The Boston Globe recently asked itself an interesting question: Is there an identifiable collection, or concentration, of bars or restaurants in Massachusetts that have a statistically verifiable reputation of being the last place that convicted drunk drivers were served alcohol prior to being arrested for drunk driving Or, rephrased, “Can we assemble a list of bars that are more likely to “last serve” a person who is soon thereafter arrested for drunk driving? ”
As I said, this is, both in terms of statistics and public safety, an interesting question. The Globe published the results of their investigation earlier today, which lists 50 such bars, restaurants, or any business licensed to serve alcohol in Massachusetts, and the story can be found here. The story creates the new acronym of “PLD,” for “place of last drink”, which the Globe claims represents an instance where the listed establishment allegedly served the last drink to a patron who was intoxicated, arrested on Massachusetts OUI/DUI charges soon after leaving he bar, and afterward convicted of DUI or operating under the influence. The Globe claims the ratings are based on data it collected and studied from the period of Jan. 2012 through Sept. 2016.
At first glance, this is interesting, but as a Wrentham Massachusetts OUI/DUI attorney, my first question is to ask: What – precisely – is the purpose of this report? Is it to encourage people to avoid these establishments? Is it designed to send investigators from the Massachusetts Alcoholic Beverages Control Commission (ABCC) into all fifty of these bars and restaurants? Is it designed to get these establishments to take a closer, internal look at their alcohol serving practices? If the Globe indeed wants the ABCC to descend on these establishments and crack down on them, it should just say so. It seems to me that statistics like this can be often misleading. A similar question could very easily be asked, “How many media stories reported by print news media, or editorial positions taken by editorial boards of news organizations, contained inaccurate information during the period of _____ to _____?” If an answer arose that said, “These top fifty media outlets (listed)”, and if a certain news outlet were among that list, would it be right to say that that news organization was substandard or negligent in its operations?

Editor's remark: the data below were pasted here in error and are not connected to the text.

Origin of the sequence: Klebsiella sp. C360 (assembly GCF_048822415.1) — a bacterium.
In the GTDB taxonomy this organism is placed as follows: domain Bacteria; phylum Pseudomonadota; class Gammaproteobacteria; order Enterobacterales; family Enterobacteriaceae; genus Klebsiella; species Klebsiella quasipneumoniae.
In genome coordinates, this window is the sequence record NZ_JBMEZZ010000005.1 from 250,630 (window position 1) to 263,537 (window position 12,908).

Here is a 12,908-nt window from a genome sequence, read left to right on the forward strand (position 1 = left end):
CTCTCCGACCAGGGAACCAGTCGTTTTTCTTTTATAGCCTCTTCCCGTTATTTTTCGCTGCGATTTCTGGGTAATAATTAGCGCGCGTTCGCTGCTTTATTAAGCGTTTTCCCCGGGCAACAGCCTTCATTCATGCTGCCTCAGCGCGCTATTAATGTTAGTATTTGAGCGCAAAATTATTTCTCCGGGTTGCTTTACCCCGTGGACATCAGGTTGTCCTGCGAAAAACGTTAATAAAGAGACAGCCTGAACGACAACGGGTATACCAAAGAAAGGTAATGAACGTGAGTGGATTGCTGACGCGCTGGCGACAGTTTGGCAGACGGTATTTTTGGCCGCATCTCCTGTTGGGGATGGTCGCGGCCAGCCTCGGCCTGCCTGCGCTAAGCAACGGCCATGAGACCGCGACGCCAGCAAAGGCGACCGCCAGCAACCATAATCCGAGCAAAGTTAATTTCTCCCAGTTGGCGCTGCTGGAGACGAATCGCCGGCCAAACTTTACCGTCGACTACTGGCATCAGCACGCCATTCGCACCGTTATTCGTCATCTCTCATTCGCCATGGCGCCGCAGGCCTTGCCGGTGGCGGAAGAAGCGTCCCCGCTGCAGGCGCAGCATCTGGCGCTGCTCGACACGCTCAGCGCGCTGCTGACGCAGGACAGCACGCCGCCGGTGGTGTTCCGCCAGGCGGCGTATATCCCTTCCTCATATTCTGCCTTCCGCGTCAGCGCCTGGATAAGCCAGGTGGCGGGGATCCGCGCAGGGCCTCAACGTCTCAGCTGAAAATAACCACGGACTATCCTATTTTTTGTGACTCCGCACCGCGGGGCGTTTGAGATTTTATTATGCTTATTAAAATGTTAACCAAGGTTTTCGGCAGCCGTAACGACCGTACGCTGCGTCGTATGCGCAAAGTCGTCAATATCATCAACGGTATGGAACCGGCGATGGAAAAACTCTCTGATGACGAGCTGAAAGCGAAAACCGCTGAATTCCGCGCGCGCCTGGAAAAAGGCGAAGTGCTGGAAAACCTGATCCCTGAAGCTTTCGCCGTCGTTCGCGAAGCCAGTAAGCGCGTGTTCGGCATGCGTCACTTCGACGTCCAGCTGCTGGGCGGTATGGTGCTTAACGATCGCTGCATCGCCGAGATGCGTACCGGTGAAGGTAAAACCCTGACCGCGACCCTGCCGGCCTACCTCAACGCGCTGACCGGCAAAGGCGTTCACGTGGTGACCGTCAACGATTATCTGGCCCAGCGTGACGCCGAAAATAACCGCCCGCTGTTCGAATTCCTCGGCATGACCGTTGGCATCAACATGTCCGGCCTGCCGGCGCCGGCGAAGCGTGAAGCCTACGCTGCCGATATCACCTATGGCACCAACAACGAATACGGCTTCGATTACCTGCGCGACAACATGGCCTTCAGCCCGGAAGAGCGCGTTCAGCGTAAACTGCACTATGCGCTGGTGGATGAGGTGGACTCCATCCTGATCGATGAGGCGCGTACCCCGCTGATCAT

Mark Twain, providing attribution to the British Prime Minister Benjamin Disraeli, once famously said, “There are three kinds of lies: Lies, damned lies, and statistics.” I think that may bear some remembering, with this report. If this report by the Boston Globe can cause some self-examination and management review by these fifty establishments, that will be fine and good – and to the benefit of the Massachusetts public. But let’s not “convict” these establishments on the content of this report, alone.